The thing that makes adventure games so appealing, at least to me, is exploring and uncovering the unknown. If a story can make me want to enjoy something I’m already familiar with, so much the better. Games like Tomb Raider, Legend of Zelda, and Assassin’s Creed all have a place in my heart because they’ve given me stories not by simply telling them to me. Instead, I’ve needed to uncover them, and the process of discovery is the best part of those stories.
Here are my top E3 2013 picks from the adventure genre.
Be a Witness
The Order: 1886 would have been my first choice, but there are two main reasons The Witness beats it out. First, the story reminds me a little too much about a lesser known steampunk novel, Whitechapel Gods, except there’s more guns and less hopelessness. Second, and most importantly, The Witness is fucking colorful.
While the whole “games are grey and brown deal with it” argument stands, seeing a game with bright colors that invites you to actually enjoy them immediately gets my attention. The trailer begins with a huge pallet of oranges, and the whole range of ROYGBIV follows close behind. The Order looked like a whole lot of grey (London at the time probably was), and there were steampunk weapons, making it seem like less adventure and more “here’s some monsters shoot them.” That Witness put so much emphasis on color makes me happy, even though they continue revealing gameplay elements later. In a gaming landscape of increasing dullness, if you can stand out from the crowd visually, that’s just one giant hurdle you needn’t jump.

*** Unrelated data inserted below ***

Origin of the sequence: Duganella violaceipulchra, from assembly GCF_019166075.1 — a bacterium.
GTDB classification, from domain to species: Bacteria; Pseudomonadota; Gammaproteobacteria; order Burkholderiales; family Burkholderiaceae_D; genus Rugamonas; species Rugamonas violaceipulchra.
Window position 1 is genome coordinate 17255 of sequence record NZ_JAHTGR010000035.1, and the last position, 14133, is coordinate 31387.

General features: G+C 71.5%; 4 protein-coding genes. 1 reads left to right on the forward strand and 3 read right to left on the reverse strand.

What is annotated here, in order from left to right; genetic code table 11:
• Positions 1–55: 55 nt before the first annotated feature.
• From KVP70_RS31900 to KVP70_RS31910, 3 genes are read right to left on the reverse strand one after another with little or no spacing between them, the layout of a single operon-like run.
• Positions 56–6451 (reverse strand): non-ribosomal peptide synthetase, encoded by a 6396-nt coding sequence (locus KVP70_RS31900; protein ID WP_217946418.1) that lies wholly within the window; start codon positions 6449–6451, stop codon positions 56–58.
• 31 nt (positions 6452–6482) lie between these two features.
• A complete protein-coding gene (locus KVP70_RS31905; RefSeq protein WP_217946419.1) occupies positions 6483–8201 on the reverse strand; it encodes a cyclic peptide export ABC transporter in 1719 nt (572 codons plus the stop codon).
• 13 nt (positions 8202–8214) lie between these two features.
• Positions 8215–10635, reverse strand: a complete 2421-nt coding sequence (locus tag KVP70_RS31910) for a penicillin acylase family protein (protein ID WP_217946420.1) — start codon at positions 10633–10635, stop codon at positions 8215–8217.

Even the gameplay itself looked very colorful, from the puzzles to their results, the world and story. Over-saturation is only a problem if it’s contrary to the gameplay, and in the case of The Witness, contrary is the last word I’d use. Much like Far Cry 3, color in Witness serves to illuminate the beauty of the environment in which we live. But unlike Ubisoft’s offering, Witness is sometimes about beauty for the sake of beauty, and that’s okay. If the trailer’s anything to go by, the player is the only person on the island, its previous inhabitants vanished for some mysterious, but I doubt sinister, reason. Your job is to understand not only their absence, but their way of life and the reason for the puzzles they left behind.
Finally, the fact that the story reveals itself as the player explores could not be more apt. Dear Esther was much the same, but that game was morose and sometimes depressing, in story and aesthetic. While there will certainly be darker places with less happiness to them, I’d imagine such locales exist to give the world depth of character, and show that there’s never one dimension to anything. Adventure games should be about more than just the discovery of one thing or another. It should be an adventure for the player in both a story and theoretical sense. One without the other, for me, makes for a poor game.
Follow the Second Son